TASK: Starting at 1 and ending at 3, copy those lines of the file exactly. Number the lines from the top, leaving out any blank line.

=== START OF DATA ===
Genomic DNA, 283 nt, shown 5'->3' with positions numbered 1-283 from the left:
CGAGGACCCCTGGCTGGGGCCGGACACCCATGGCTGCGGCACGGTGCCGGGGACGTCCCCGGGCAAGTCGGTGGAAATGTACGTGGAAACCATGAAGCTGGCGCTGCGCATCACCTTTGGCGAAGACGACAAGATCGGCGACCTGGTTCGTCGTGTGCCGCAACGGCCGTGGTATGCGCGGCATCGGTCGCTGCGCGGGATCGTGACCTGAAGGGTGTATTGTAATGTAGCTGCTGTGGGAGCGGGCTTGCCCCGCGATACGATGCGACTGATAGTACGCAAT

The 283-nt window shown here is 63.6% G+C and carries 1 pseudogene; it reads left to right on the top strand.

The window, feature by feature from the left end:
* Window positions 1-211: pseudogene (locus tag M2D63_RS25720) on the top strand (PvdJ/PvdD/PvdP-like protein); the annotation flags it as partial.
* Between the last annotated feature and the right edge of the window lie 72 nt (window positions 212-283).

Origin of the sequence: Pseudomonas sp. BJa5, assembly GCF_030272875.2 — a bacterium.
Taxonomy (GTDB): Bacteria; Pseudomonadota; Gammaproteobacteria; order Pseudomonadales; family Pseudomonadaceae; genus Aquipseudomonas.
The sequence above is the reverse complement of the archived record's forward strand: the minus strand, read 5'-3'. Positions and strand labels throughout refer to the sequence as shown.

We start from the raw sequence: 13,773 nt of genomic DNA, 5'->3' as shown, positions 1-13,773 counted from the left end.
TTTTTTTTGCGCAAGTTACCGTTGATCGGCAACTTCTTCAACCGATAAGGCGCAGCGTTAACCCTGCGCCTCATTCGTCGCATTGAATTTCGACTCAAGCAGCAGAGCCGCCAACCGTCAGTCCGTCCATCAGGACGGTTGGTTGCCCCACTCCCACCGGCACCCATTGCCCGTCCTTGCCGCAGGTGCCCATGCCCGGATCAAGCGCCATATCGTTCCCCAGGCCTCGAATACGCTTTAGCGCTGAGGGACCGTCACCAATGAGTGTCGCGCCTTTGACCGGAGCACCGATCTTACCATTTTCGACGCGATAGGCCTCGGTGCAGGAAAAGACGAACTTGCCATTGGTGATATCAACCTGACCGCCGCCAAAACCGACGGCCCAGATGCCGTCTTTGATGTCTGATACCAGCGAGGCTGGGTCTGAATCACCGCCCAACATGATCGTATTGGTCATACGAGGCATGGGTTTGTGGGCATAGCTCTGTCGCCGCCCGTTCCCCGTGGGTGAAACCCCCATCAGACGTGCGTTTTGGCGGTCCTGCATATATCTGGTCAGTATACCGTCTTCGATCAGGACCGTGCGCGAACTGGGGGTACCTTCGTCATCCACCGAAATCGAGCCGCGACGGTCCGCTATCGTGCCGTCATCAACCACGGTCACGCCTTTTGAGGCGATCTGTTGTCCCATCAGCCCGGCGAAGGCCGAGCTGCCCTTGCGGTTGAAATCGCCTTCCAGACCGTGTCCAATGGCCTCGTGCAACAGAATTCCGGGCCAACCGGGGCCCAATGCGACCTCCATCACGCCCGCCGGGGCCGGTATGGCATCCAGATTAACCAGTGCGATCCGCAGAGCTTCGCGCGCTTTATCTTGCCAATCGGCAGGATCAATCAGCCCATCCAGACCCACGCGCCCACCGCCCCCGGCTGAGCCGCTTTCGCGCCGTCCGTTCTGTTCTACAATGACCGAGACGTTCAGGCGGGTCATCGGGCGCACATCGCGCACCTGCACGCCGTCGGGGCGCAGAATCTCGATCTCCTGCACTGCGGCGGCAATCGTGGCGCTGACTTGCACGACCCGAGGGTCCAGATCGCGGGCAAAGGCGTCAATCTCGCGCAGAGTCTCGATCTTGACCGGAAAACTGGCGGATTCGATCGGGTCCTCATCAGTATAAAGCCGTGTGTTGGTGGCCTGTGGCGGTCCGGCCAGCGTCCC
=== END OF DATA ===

Genomic DNA, 283 nt, shown 5'->3' with positions numbered 1-283 from the left:
CGAGGACCCCTGGCTGGGGCCGGACACCCATGGCTGCGGCACGGTGCCGGGGACGTCCCCGGGCAAGTCGGTGGAAATGTACGTGGAAACCATGAAGCTGGCGCTGCGCATCACCTTTGGCGAAGACGACAAGATCGGCGACCTGGTTCGTCGTGTGCCGCAACGGCCGTGGTATGCGCGGCATCGGTCGCTGCGCGGGATCGTGACCTGAAGGGTGTATTGTAATGTAGCTGCTGTGGGAGCGGGCTTGCCCCGCGATACGATGCGACTGATAGTACGCAAT

The 283-nt window shown here is 63.6% G+C and carries 1 pseudogene; it reads left to right on the top strand.